Image_3_Genetic Variation in CCL5 Signaling Genes and Triple Negative Breast Cancer: Susceptibility and Prognosis Implications.JPEG (116.37 kB)

Image_3_Genetic Variation in CCL5 Signaling Genes and Triple Negative Breast Cancer: Susceptibility and Prognosis Implications.JPEG

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posted on 06.12.2019, 04:31 by Jingxuan Shan, Aziz Chouchane, Younes Mokrab, Mohamad Saad, Salha Boujassoum, Rosalyn W. Sayaman, Elad Ziv, Noureddine Bouaouina, Yasmine Remadi, Sallouha Gabbouj, Jessica Roelands, Xiaojing Ma, Davide Bedognetti, Lotfi Chouchane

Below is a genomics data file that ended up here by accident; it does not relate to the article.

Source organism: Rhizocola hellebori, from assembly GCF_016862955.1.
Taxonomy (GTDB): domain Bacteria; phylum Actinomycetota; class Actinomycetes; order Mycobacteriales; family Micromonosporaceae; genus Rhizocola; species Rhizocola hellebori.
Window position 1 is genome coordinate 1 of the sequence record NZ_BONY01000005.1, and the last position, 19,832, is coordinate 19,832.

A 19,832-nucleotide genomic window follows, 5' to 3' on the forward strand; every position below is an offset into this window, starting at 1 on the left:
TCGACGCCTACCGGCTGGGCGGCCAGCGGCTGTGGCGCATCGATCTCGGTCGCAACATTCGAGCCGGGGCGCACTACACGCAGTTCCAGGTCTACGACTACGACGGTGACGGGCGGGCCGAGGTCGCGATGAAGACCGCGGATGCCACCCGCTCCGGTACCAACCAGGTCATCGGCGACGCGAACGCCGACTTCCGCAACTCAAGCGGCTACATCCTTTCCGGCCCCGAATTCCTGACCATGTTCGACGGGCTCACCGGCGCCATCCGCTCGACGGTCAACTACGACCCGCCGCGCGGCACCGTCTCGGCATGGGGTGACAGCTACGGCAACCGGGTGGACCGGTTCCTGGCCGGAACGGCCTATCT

Triple-negative breast cancer (TNBC) accounts for ~15–20% of breast cancer (BC) and has a higher rate of early relapse and mortality compared to other subtypes. The Chemokine (C-C motif) ligand 5 (CCL5) and its signaling pathway have been linked to TNBC. We aimed to investigate the susceptibility and prognostic implications of genetic variation in CCL5 signaling genes in TNBC in the present study. We characterized variants in CCL5 and that of six other CCL5 signaling genes (CCND1, ZMIZ1, CASP8, NOTCH2, MAP3K21, and HS6ST3) among 1,082 unrelated Tunisian subjects (544 BC patients, including 196 TNBC, and 538 healthy controls), assessed the association of the variants with BC-specific overall survival (OVS) and progression-free survival (PFS), and correlated CCL5 mRNA and serum levels with CCL5 genotypes. We found a highly significant association between the CCND1 rs614367-TT genotype (OR = 5.14; P = 0.004) and TNBC risk, and identified a significant association between the rs614367-T allele and decreased PFS in TNBC. A decreased risk of lymph node metastasis was associated with the MAP3K21 rs1294255-C allele, particularly in rs1294255-GC (OR = 0.47; P = 0.001). CCL5 variants (rs2107538 and rs2280789) were linked to CCL5 serum and mRNA levels. In the TCGA TNBC/Basal-like cohort the MAP3K21 rs1294255-G allele was associated with a decreased OVS. High expression of CCL5 in breast tumors was significantly associated with an increased OVS in all BC patients, but particularly in TNBC/Basal-like patients. In conclusion, genetic variation in CCL5 signaling genes may predict not only TNBC risk but also disease aggressiveness.

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